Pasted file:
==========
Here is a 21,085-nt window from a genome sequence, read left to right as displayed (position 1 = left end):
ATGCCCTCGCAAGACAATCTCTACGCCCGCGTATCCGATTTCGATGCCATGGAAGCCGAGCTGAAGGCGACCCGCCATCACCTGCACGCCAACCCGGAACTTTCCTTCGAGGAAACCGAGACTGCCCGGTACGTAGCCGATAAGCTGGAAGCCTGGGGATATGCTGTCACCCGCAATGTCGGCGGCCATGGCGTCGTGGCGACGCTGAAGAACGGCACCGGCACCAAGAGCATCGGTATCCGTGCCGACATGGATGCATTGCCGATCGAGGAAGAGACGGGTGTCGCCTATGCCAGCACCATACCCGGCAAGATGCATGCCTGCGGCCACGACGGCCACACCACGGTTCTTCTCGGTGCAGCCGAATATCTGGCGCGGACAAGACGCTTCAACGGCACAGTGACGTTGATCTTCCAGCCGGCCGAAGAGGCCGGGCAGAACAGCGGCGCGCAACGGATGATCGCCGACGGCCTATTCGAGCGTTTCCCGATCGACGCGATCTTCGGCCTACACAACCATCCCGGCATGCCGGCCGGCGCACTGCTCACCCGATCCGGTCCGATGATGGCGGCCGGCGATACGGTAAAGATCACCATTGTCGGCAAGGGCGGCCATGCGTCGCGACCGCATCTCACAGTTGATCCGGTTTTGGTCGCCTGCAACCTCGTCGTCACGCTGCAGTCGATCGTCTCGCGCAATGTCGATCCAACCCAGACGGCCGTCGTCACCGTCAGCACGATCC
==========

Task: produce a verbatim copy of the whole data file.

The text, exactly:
Here is a 21,085-nt window from a genome sequence, read left to right as displayed (position 1 = left end):
ATGCCCTCGCAAGACAATCTCTACGCCCGCGTATCCGATTTCGATGCCATGGAAGCCGAGCTGAAGGCGACCCGCCATCACCTGCACGCCAACCCGGAACTTTCCTTCGAGGAAACCGAGACTGCCCGGTACGTAGCCGATAAGCTGGAAGCCTGGGGATATGCTGTCACCCGCAATGTCGGCGGCCATGGCGTCGTGGCGACGCTGAAGAACGGCACCGGCACCAAGAGCATCGGTATCCGTGCCGACATGGATGCATTGCCGATCGAGGAAGAGACGGGTGTCGCCTATGCCAGCACCATACCCGGCAAGATGCATGCCTGCGGCCACGACGGCCACACCACGGTTCTTCTCGGTGCAGCCGAATATCTGGCGCGGACAAGACGCTTCAACGGCACAGTGACGTTGATCTTCCAGCCGGCCGAAGAGGCCGGGCAGAACAGCGGCGCGCAACGGATGATCGCCGACGGCCTATTCGAGCGTTTCCCGATCGACGCGATCTTCGGCCTACACAACCATCCCGGCATGCCGGCCGGCGCACTGCTCACCCGATCCGGTCCGATGATGGCGGCCGGCGATACGGTAAAGATCACCATTGTCGGCAAGGGCGGCCATGCGTCGCGACCGCATCTCACAGTTGATCCGGTTTTGGTCGCCTGCAACCTCGTCGTCACGCTGCAGTCGATCGTCTCGCGCAATGTCGATCCAACCCAGACGGCCGTCGTCACCGTCAGCACGATCC